Top tips to help farmers ace CASP funding application

Booysen’s Tunnel Farming Managing Director, Byron Booysen (29) farms with farms with cocktail and beef tomatoes in Kraaifontein, Cape Town.

Booysen’s Tunnel Farming's big boss, Byron Booysen (29). Photo: Food For Mzansi

With the application deadline now fast approaching, chief director for farmer support and development in the Western Cape, Jerry Aries, urges up-and-coming farmers to avoid common application mistakes in their quest to acquire funding to level-up.

Aries tells Food For Mzansi that farmers and agripreneurs with potential often make grave mistakes when applying for government’s Comprehensive Agricultural Support Programme (CASP). CASP was first introduced 16 years ago to, among others, produce higher levels of productive efficiency, create on-farm and off-farm jobs, and increase income levels in the rural economy.

Jerry Aries, acting director of farmer support and development at the Western Cape Department of Agriculture. Photo: Supplied

Today, CASP funding is availed to small-holder farmers with viable plans to create employment opportunities in agriculture, agri-processing, and for the improvement of infrastructure of small-scale farming projects. CASP is a national initiative, but the deadline for applications processed by the Western Cape is on 31 July 2020.

“The other purpose is to get farmers market-ready and to give them access to markets,” says Aries. He adds that many of the applications received by his office come from extensive animal producers, with the costliest projects often from applicants in the fruit, vineyards, grain, and table grapes industries.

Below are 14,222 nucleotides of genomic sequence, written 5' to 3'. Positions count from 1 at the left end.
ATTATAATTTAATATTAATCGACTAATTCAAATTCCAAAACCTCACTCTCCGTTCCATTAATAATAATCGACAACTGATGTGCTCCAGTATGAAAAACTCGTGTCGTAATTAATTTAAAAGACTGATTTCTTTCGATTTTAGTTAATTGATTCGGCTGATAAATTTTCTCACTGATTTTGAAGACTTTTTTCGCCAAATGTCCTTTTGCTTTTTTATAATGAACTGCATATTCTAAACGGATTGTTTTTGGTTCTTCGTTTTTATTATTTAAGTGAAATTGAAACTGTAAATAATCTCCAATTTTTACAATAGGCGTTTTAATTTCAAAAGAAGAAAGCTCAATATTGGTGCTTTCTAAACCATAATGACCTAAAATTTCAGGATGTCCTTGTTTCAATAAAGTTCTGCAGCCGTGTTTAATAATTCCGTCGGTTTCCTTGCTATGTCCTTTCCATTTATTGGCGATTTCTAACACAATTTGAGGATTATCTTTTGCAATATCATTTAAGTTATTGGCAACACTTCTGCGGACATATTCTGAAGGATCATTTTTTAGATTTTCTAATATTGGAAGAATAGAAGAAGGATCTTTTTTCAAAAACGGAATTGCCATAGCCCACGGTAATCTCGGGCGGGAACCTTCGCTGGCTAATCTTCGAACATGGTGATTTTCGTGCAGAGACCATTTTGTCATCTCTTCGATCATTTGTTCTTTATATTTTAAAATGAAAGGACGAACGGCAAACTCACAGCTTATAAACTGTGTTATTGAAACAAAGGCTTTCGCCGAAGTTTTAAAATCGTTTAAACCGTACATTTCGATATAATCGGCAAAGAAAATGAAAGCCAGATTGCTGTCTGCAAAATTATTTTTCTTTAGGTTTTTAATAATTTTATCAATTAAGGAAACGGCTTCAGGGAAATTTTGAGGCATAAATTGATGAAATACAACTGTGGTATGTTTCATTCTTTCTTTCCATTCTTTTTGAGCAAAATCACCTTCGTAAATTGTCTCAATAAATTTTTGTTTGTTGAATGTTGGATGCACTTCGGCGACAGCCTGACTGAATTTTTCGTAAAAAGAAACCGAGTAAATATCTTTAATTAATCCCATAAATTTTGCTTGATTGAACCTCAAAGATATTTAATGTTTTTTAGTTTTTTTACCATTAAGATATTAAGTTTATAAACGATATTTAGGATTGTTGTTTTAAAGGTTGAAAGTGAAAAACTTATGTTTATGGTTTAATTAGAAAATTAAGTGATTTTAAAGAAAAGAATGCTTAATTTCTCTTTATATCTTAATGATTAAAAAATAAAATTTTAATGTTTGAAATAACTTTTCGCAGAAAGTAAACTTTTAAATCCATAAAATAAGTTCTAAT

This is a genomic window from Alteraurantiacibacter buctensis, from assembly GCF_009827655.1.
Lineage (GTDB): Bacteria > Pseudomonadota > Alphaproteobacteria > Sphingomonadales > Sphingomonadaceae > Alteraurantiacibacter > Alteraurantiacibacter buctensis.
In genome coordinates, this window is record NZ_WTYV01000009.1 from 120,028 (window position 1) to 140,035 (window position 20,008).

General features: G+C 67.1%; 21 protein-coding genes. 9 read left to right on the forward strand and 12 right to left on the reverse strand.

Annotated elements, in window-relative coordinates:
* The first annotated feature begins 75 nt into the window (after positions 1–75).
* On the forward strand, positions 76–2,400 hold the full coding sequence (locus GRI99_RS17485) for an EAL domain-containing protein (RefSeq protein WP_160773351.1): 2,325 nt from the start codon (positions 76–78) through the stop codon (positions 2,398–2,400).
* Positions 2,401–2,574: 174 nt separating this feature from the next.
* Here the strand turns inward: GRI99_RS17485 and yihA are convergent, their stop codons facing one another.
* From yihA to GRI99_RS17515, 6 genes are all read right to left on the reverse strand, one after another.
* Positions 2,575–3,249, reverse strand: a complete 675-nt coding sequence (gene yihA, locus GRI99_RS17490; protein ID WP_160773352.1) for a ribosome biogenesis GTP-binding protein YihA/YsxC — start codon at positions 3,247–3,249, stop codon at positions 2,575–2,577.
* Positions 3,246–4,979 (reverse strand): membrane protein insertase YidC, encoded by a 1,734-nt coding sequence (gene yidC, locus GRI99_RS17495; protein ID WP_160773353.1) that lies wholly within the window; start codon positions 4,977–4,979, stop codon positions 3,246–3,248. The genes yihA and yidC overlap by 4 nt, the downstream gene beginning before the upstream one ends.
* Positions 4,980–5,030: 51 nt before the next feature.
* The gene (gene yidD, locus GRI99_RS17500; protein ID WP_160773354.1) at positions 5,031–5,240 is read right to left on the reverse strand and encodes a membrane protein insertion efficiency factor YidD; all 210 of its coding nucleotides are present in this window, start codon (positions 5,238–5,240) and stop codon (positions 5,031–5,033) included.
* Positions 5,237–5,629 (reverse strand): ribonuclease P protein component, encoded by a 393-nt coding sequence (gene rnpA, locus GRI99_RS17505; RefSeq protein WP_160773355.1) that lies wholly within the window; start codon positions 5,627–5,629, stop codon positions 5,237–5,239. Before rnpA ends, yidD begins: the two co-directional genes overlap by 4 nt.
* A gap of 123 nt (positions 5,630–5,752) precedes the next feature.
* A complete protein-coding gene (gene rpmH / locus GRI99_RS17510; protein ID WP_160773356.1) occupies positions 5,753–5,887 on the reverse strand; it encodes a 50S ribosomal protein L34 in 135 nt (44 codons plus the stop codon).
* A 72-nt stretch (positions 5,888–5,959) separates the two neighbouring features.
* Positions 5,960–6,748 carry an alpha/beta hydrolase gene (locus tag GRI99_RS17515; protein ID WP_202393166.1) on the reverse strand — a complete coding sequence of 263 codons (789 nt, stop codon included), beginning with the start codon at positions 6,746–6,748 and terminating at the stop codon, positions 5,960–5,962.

While the main focus is providing funding to marginalised groups, they often fail, Aries admits. Farmers not having access to land remains the biggest hinderance. Also, poorly thought-out business plans, incomplete applications, and missing documentation are some of the pitfalls that hinder applicants from acquiring this funding. Extension officers will be able to guide applicants through the processes, though.

A former CASP beneficiary is the 31-year-old hydroponics farmer Byron Booysen, the managing director of Booysen’s Tunnel Farming in Kraaifontein in the Western Cape.

For Booysen and his team, the CASP funding gave them access to much-needed skills and knowledge, and it enabled them to materialise production inputs, infrastructure, and to successfully fulfil their business plan objectives.

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Booysen says, “Six years ago, we started with four multi-span greenhouse structures, and (we are) now expanding to three bigger multi-span structures. This will allow us to enter more established markets because of our high production output, create more jobs. It also makes us more sustainable and attractive for agro-processing possibilities.”

Dr Ivan Meyer, the Western Cape minister of agriculture, with hydroponics farmer Byron Booysen. Photo: Supplied

During a recent visit to Booysen’s farm the Western Cape minister of agriculture, Dr Ivan Meyers, reiterated the importance of investing in youth in agriculture, with CASP being one such initiative.  Meyer says, “My recent visit to this youth tunnel farmer, who is a recipient of funding as well as extension and advisory support from the department, once again confirmed that our youth remains our greatest asset. It is certainly encouraging to see how these young people are making a difference in the agricultural landscape.”

Dr ivan Meyer reiterates the importance of investing in youth in agriculture

According to Aries the CASP funding is aimed at subsistence farmers (who can either apply for community or household projects) and small-holder or black farmers with a lease agreement of at least nine years. This commodity-based approach was enacted by the Western Cape government in 2009.

Booysen describes government investment in his future as a source of hope. “All our dreams can be possible if we know there is an epicentre of hope. And it’s agriculture.”